Tuesday, August 18, 2015

BOOK REVIEW: Express Yourself by Emily Roberts


Being a teen girl isn’t easy—so confidence is key! In Express Yourself, a practicing psychotherapist will teach you how to communicate effectively and be assertive in any situation, whether it is online or at school, with friends, parents, bullies, cliques, or crushes. 

If you are like many teen girls, you may feel pressure to be “nice,” rather than assert your opinions. You may even fear being called “bossy” or “pushy” when speaking your mind or offering a different point of view. But if you have ever stopped yourself from expressing your opinion, you know how bad it can feel afterward. Don’t let yourself fall into that same trap over and over. Your thoughts and feelings matter just as much as everyone else—you just need to find your voice.

Using techniques based in proven-effective dialectical behavior therapy (DBT) and cognitive behavioral therapy (CBT), this book will show you how to have positive interactions with others, deal with difficult emotions that can arise from bullying or dealing with “mean girls,” and easy-to-use strategies that will boost your self-esteem and confidence. You’ll also discover tons of assertive communication skills you can use every day, including how to speak up when you are upset; asking for what you want in a clear, assertive manner; and coping when intense emotions threaten to take over and sabotage your relationships.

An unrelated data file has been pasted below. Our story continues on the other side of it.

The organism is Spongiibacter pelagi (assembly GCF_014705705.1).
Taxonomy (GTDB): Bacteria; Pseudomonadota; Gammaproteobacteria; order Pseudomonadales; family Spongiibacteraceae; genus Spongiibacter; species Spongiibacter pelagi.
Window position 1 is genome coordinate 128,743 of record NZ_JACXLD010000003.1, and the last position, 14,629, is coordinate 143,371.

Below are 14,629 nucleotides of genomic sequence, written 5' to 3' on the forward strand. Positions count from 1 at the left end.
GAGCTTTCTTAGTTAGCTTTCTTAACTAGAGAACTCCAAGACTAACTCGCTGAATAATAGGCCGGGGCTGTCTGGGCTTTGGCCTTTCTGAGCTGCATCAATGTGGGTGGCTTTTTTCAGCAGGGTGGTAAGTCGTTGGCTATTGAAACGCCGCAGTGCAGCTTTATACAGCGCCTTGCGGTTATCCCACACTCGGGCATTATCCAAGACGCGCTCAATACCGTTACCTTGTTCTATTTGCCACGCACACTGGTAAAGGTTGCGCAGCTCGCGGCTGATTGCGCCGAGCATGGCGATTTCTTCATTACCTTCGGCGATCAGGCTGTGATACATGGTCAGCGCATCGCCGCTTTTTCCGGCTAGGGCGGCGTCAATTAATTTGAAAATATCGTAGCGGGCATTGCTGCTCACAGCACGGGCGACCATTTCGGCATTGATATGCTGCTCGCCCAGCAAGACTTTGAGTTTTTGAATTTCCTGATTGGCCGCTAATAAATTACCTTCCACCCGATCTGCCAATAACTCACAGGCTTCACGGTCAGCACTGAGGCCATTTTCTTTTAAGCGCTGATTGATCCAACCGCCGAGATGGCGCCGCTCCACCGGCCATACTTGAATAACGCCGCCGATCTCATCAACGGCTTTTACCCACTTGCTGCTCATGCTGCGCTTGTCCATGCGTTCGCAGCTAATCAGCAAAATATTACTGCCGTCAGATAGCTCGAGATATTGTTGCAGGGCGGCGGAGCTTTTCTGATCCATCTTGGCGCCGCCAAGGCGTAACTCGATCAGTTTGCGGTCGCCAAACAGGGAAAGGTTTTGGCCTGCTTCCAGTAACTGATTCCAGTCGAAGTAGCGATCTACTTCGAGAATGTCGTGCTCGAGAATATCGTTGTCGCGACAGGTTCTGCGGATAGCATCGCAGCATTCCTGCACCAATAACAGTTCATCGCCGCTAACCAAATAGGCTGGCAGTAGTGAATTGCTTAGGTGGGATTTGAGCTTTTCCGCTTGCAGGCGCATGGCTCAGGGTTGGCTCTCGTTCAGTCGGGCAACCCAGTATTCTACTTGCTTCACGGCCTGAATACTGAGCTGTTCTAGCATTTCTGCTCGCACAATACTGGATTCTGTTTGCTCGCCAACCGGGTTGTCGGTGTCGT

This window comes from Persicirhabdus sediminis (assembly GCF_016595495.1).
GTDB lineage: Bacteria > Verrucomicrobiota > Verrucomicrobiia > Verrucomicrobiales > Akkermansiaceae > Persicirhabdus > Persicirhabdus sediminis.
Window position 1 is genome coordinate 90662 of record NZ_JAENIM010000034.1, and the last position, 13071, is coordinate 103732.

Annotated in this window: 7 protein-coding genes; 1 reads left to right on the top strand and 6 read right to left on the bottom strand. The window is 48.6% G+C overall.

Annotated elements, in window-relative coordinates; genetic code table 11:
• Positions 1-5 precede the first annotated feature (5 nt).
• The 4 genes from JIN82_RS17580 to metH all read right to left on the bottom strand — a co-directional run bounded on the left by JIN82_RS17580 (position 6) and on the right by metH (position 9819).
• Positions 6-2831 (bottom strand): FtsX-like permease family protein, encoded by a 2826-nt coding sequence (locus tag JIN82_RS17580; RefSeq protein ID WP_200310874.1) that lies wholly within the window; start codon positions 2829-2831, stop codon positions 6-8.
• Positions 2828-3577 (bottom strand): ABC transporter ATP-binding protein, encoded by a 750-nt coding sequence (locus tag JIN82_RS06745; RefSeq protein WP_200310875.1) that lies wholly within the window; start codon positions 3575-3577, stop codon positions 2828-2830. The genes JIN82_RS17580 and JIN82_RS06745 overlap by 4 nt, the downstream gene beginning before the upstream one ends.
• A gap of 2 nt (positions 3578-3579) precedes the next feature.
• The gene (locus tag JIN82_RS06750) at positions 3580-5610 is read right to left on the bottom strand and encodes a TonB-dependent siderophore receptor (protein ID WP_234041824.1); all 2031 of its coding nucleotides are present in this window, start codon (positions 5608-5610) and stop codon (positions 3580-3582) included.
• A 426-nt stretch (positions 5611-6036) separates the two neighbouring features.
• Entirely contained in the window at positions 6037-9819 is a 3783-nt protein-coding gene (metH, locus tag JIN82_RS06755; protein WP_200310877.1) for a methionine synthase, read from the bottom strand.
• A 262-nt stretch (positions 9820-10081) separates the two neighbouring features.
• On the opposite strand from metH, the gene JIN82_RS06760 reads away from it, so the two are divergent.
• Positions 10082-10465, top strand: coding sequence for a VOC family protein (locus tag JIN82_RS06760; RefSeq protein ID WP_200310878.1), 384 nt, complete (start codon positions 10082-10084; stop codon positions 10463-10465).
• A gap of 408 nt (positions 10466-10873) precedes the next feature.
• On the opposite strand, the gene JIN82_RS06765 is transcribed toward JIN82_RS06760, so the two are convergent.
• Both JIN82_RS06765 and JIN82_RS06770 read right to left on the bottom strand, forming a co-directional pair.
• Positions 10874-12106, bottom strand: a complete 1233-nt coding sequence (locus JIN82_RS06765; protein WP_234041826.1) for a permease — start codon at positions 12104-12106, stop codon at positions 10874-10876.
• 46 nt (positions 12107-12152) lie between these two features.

In the age of social media and texting, strong communication skills are needed more than ever. This book will not only give you the tools needed to speak up in everyday or difficult situations, but it will also provide powerful advice for effectively communicating in the digital world.

REVIEW BY: Arianna, age 12 years, 8 months


This book gives great advice that preteens/teenagers, like myself, respect and understand. If I follow this advice, nothing can stop me in the coming years. 

My favorite thing about this book is the journal that you can keep. As you go along it has several things to do in your journal, such as: quizzes, questions, and plain old writing about your feelings. 

I recommend this book for anyone struggling on the road to adulthood. 

I give this book 4 out of 5 stars and recommend it for ages 11 and older.